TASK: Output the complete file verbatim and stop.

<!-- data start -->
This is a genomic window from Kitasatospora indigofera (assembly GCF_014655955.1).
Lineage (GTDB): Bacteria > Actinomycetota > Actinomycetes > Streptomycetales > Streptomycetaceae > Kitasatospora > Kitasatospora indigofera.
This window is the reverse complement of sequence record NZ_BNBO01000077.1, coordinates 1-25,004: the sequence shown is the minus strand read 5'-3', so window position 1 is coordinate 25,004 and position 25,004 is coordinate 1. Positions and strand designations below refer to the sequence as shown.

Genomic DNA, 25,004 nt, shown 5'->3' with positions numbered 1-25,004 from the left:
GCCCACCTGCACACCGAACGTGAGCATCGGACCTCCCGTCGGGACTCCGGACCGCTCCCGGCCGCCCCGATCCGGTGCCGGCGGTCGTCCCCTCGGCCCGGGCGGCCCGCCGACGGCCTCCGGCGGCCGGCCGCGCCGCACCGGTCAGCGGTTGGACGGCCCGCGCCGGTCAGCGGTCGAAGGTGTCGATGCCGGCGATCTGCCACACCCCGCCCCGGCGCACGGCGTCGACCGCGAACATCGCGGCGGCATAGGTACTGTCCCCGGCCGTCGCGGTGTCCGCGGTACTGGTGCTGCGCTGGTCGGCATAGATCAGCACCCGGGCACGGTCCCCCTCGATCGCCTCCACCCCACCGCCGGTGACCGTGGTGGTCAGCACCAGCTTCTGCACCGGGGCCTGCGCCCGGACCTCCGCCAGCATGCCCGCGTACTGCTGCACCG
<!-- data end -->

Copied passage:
This is a genomic window from Kitasatospora indigofera (assembly GCF_014655955.1).
Lineage (GTDB): Bacteria > Actinomycetota > Actinomycetes > Streptomycetales > Streptomycetaceae > Kitasatospora > Kitasatospora indigofera.
This window is the reverse complement of sequence record NZ_BNBO01000077.1, coordinates 1-25,004: the sequence shown is the minus strand read 5'-3', so window position 1 is coordinate 25,004 and position 25,004 is coordinate 1. Positions and strand designations below refer to the sequence as shown.

Genomic DNA, 25,004 nt, shown 5'->3' with positions numbered 1-25,004 from the left:
GCCCACCTGCACACCGAACGTGAGCATCGGACCTCCCGTCGGGACTCCGGACCGCTCCCGGCCGCCCCGATCCGGTGCCGGCGGTCGTCCCCTCGGCCCGGGCGGCCCGCCGACGGCCTCCGGCGGCCGGCCGCGCCGCACCGGTCAGCGGTTGGACGGCCCGCGCCGGTCAGCGGTCGAAGGTGTCGATGCCGGCGATCTGCCACACCCCGCCCCGGCGCACGGCGTCGACCGCGAACATCGCGGCGGCATAGGTACTGTCCCCGGCCGTCGCGGTGTCCGCGGTACTGGTGCTGCGCTGGTCGGCATAGATCAGCACCCGGGCACGGTCCCCCTCGATCGCCTCCACCCCACCGCCGGTGACCGTGGTGGTCAGCACCAGCTTCTGCACCGGGGCCTGCGCCCGGACCTCCGCCAGCATGCCCGCGTACTGCTGCACCG